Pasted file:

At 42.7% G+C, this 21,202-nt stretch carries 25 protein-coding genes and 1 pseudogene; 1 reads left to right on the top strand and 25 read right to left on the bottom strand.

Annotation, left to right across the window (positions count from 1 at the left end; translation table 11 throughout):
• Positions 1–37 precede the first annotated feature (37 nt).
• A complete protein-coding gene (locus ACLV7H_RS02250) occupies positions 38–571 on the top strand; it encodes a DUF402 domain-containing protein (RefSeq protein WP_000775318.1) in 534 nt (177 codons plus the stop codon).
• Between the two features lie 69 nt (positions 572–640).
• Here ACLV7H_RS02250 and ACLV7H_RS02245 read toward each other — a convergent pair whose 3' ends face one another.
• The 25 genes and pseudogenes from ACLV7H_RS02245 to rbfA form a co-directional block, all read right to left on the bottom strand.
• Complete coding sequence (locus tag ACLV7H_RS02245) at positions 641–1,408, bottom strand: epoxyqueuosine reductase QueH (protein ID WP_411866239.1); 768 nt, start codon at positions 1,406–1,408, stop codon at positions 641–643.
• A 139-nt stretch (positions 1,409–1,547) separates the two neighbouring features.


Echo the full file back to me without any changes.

At 42.7% G+C, this 21,202-nt stretch carries 25 protein-coding genes and 1 pseudogene; 1 reads left to right on the top strand and 25 read right to left on the bottom strand.

Annotation, left to right across the window (positions count from 1 at the left end; translation table 11 throughout):
• Positions 1–37 precede the first annotated feature (37 nt).
• A complete protein-coding gene (locus ACLV7H_RS02250) occupies positions 38–571 on the top strand; it encodes a DUF402 domain-containing protein (RefSeq protein WP_000775318.1) in 534 nt (177 codons plus the stop codon).
• Between the two features lie 69 nt (positions 572–640).
• Here ACLV7H_RS02250 and ACLV7H_RS02245 read toward each other — a convergent pair whose 3' ends face one another.
• The 25 genes and pseudogenes from ACLV7H_RS02245 to rbfA form a co-directional block, all read right to left on the bottom strand.
• Complete coding sequence (locus tag ACLV7H_RS02245) at positions 641–1,408, bottom strand: epoxyqueuosine reductase QueH (protein ID WP_411866239.1); 768 nt, start codon at positions 1,406–1,408, stop codon at positions 641–643.
• A 139-nt stretch (positions 1,409–1,547) separates the two neighbouring features.